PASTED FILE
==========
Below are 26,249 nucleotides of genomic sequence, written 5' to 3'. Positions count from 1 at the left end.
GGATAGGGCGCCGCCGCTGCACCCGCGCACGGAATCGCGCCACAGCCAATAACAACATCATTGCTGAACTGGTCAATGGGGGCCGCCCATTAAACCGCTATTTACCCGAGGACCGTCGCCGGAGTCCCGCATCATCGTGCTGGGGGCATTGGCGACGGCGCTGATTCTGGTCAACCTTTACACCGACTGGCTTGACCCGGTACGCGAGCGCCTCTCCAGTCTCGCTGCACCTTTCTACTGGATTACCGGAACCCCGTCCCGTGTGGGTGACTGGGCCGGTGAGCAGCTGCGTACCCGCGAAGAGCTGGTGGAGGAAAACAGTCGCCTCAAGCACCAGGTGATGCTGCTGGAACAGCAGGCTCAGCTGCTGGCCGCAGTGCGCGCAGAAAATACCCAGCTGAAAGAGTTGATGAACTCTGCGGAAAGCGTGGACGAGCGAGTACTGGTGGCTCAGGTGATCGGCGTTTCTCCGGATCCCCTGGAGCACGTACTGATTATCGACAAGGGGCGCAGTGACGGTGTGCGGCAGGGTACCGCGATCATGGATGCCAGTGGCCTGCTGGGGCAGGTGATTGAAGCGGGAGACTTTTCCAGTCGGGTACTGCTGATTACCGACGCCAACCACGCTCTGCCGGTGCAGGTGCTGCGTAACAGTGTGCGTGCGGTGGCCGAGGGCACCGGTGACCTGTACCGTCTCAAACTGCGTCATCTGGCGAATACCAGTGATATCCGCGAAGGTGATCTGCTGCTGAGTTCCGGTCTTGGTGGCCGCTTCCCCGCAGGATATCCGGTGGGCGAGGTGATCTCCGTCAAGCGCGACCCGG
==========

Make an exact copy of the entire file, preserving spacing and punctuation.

Below are 26,249 nucleotides of genomic sequence, written 5' to 3'. Positions count from 1 at the left end.
GGATAGGGCGCCGCCGCTGCACCCGCGCACGGAATCGCGCCACAGCCAATAACAACATCATTGCTGAACTGGTCAATGGGGGCCGCCCATTAAACCGCTATTTACCCGAGGACCGTCGCCGGAGTCCCGCATCATCGTGCTGGGGGCATTGGCGACGGCGCTGATTCTGGTCAACCTTTACACCGACTGGCTTGACCCGGTACGCGAGCGCCTCTCCAGTCTCGCTGCACCTTTCTACTGGATTACCGGAACCCCGTCCCGTGTGGGTGACTGGGCCGGTGAGCAGCTGCGTACCCGCGAAGAGCTGGTGGAGGAAAACAGTCGCCTCAAGCACCAGGTGATGCTGCTGGAACAGCAGGCTCAGCTGCTGGCCGCAGTGCGCGCAGAAAATACCCAGCTGAAAGAGTTGATGAACTCTGCGGAAAGCGTGGACGAGCGAGTACTGGTGGCTCAGGTGATCGGCGTTTCTCCGGATCCCCTGGAGCACGTACTGATTATCGACAAGGGGCGCAGTGACGGTGTGCGGCAGGGTACCGCGATCATGGATGCCAGTGGCCTGCTGGGGCAGGTGATTGAAGCGGGAGACTTTTCCAGTCGGGTACTGCTGATTACCGACGCCAACCACGCTCTGCCGGTGCAGGTGCTGCGTAACAGTGTGCGTGCGGTGGCCGAGGGCACCGGTGACCTGTACCGTCTCAAACTGCGTCATCTGGCGAATACCAGTGATATCCGCGAAGGTGATCTGCTGCTGAGTTCCGGTCTTGGTGGCCGCTTCCCCGCAGGATATCCGGTGGGCGAGGTGATCTCCGTCAAGCGCGACCCGG